green numbers give full details.

back to list of philosophers

expand these ideas
Ideas of Ian Rumfitt, by Text
[British, fl. 2014, Pupil of Dummett. At University College, Oxford. Then at Birkbeck, then Birmingham, then All Souls Oxford]

p.784

11210

Standardly 'and' and 'but' are held to have the same sense by having the same truth table

II

p.787

11211

If a sound conclusion comes from two errors that cancel out, the path of the argument must matter

III

p.787

11212

The sense of a connective comes from primitively obvious rules of inference

IV

p.797

11214

We learn 'not' along with affirmation, by learning to either affirm or deny a sentence

2002

Concepts and Counting

I

p.43

17461

Some 'how many?' answers are not predications of a concept, like 'how many gallons?'

III

p.56

17462

A single object must not be counted twice, which needs knowledge of distinctness (negative identity)

2007

The Logic of Boundaryless Concepts

p.13

p.

9390

Logic guides thinking, but it isn't a substitute for it

p.5

p.

9389

Vague membership of sets is possible if the set is defined by its concept, not its members


p.10

14532

A distinctive type of necessity is found in logical consequence [Hale/Hoffmann,A]

Intro

p.35

12193

Logical necessity is when 'necessarily A' implies 'notA is contradictory'

Intro

p.36

12194

Contradictions include 'This is red and not coloured', as well as the formal 'B and notB'

Intro

p.36

12195

Soundness in argument varies with context, and may be achieved very informally indeed

§1

p.41

12198

Geometrical axioms in logic are nowadays replaced by inference rules (which imply the logical truths)

§2

p.44

12199

There is a modal element in consequence, in assessing reasoning from suppositions

§2

p.44

12200

A logically necessary statement need not be a priori, as it could be unknowable

§2

p.46

12202

Narrow nonmodal logical necessity may be metaphysical, but real logical necessity is not

§2

p.46

12201

We reject deductions by bad consequence, so logical consequence can't be deduction

§4

p.60

12203

If a world is a fully determinate way things could have been, can anyone consider such a thing?

§5

p.61

12204

The logic of metaphysical necessity is S5

2015

The Boundary Stones of Thought

1.1

p.2

18798

It is the secondorder part of intuitionistic logic which actually negates some classical theorems

1.1

p.3

18799

Intuitionists can accept Double Negation Elimination for decidable propositions

1.1

p.4

18800

Introduction rules give deduction conditions, and Elimination says what can be deduced

1.1

p.9

18802

In specifying a logical constant, use of that constant is quite unavoidable

1.1

p.10

18803

Semantics for propositions: 1) validity preserves truth 2) noncontradition 3) bivalence 4) truth tables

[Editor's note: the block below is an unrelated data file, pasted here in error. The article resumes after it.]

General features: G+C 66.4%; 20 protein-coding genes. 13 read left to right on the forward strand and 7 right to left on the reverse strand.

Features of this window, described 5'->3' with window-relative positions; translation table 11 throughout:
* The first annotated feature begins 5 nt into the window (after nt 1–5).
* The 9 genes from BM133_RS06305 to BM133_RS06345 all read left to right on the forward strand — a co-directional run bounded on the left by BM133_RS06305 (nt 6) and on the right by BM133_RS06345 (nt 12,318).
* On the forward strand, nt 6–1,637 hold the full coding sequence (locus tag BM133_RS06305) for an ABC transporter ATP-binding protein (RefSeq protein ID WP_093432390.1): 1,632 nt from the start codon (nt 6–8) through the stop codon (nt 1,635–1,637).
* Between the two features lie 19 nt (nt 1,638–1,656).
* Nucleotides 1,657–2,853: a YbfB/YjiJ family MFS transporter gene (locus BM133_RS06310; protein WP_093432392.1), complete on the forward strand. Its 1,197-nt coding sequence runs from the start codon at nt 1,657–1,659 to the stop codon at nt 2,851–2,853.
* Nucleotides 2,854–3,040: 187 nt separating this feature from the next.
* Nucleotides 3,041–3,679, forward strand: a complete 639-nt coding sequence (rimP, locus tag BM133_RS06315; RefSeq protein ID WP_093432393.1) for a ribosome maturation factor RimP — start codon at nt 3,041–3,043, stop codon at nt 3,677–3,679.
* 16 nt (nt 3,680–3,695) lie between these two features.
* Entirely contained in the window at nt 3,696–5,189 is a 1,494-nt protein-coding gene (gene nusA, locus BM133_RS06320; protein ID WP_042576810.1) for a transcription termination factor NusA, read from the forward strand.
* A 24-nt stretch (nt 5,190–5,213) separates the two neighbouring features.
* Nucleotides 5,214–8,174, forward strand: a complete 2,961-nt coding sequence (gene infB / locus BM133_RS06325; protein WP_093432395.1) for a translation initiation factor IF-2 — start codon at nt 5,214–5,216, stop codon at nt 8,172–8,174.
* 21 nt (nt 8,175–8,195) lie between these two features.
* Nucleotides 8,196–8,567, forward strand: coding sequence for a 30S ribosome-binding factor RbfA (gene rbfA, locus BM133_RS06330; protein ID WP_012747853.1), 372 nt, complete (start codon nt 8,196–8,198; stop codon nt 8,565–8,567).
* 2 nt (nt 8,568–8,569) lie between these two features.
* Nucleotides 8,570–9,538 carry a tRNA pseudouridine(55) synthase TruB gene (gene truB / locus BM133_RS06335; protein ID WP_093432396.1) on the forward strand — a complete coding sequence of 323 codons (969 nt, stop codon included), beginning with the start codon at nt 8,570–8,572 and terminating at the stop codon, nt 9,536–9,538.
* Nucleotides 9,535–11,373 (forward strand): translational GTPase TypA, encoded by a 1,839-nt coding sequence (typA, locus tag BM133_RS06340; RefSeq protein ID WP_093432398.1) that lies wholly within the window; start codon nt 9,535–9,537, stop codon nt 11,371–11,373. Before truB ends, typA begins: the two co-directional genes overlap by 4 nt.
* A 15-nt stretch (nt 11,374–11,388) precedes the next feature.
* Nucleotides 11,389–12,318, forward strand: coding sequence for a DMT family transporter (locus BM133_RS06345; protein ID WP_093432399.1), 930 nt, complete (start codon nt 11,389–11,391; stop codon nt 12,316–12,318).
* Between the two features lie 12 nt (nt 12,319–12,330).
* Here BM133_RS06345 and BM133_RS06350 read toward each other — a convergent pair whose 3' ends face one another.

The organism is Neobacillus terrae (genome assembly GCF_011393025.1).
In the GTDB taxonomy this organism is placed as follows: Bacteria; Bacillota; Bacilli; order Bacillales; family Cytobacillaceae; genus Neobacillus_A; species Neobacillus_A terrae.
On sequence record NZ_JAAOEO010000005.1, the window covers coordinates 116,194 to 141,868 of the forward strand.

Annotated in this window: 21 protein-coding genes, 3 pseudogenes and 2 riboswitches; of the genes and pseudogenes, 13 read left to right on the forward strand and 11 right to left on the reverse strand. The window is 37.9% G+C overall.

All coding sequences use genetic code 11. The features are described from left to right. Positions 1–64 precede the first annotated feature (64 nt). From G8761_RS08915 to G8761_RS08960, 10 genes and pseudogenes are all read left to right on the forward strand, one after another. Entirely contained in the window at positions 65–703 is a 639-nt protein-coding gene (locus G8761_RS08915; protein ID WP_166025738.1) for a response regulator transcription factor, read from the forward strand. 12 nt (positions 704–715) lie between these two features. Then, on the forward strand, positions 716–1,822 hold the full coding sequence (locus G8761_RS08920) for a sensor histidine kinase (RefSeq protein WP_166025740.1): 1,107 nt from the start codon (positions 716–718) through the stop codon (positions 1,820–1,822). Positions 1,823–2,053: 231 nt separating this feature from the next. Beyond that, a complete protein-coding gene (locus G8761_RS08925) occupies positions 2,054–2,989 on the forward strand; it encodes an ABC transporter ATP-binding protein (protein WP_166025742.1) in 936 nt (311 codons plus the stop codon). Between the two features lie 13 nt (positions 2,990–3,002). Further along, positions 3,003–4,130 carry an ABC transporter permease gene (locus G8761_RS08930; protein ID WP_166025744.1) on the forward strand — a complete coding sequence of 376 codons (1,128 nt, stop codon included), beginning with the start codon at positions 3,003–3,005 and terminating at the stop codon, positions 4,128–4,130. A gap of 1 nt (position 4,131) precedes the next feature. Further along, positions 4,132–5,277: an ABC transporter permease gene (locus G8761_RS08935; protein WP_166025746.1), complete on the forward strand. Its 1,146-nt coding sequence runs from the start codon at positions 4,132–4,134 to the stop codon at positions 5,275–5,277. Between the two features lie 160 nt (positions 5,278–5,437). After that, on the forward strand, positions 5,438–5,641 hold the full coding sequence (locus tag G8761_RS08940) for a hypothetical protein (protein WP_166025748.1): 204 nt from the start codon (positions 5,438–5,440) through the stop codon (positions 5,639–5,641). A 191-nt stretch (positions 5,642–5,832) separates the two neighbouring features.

1.1

p.13

18804

The case for classical logic rests on its rules, much more than on the Principle of Bivalence

1.1

p.13

18805

Classical logic rules cannot be proved, but various lines of attack can be repelled

2.3

p.43

18808

Normal deduction presupposes the Cut Law

2.3

p.43

18807

Monotonicity means there is a guarantee, rather than mere inductive support

2.5

p.56

18809

Logical truths are just the assumptionfree byproducts of logical rules

3.3

p.74

18813

Logical consequence is a relation that can extended into further statements

3.3

p.76

18814

'Absolute necessity' would have to rest on S5

3.3

p.78

18815

Logic is higherorder laws which can expand the range of any sort of deduction

3.4

p.83

18816

Metaphysical modalities respect the actual identities of things

4.2

p.99

18817

We understand conditionals, but disagree over their truthconditions

5.1

p.127

18819

The idea that there are unrecognised truths is basic to our concept of truth

5.2

p.133

18820

In English 'evidence' is a mass term, qualified by 'little' and 'more'

6

p.153

18821

Possibilities are like possible worlds, but not fully determinate or complete

6.4

p.166

18824

Since possibilities are properties of the world, calling 'red' the determination of a determinable seems right

6.4 n16

p.166

18825

S5 is the logic of logical necessity

6.6

p.181

18826

'True at a possibility' means necessarily true if what is said had obtained

7

p.184

18827

If truthtables specify the connectives, classical logic must rely on Bivalence

7.1

p.185

18828

If two possibilities can't share a determiner, they are incompatible

7.1

p.185

18829

The truth grounds for 'not A' are the possibilities incompatible with truth grounds for A

7.2

p.196

18831

Medieval logicians said understanding A also involved understanding notA

7.2

p.196

18830

Most set theorists doubt bivalence for the Continuum Hypothesis, but still use classical logic

7.4

p.215

18834

Infinitesimals do not stand in a determinate order relation to zero

7.5

p.219

18835

Logic doesn't have a metaphysical basis, but nor can logic give rise to the metaphysics

8.4

p.240

18836

A set may well not consist of its members; the empty set, for example, is a problem

8.4

p.241

18837

A set can be determinate, because of its concept, and still have vague membership

8.5

p.47

18839

An object that is not clearly red or orange can still be redororange, which sweeps up problem cases

8.5

p.245

18838

The extension of a colour is decided by a concept's place in a network of contraries

8.7

p.261

18840

When faced with vague statements, Bivalence is not a compelling principle

9.2

p.275

18842

Maybe an ordinal is a property of isomorphic wellordered sets, and not itself a set

9.3

p.277

18843

The iterated conception of set requires continual increase in axiom strength

9.6

p.292

18845

If the totality of sets is not welldefined, there must be doubt about the Power Set Axiom

9.6

p.298

18846

Cantor and Dedekind aimed to give analysis a foundation in set theory (rather than geometry)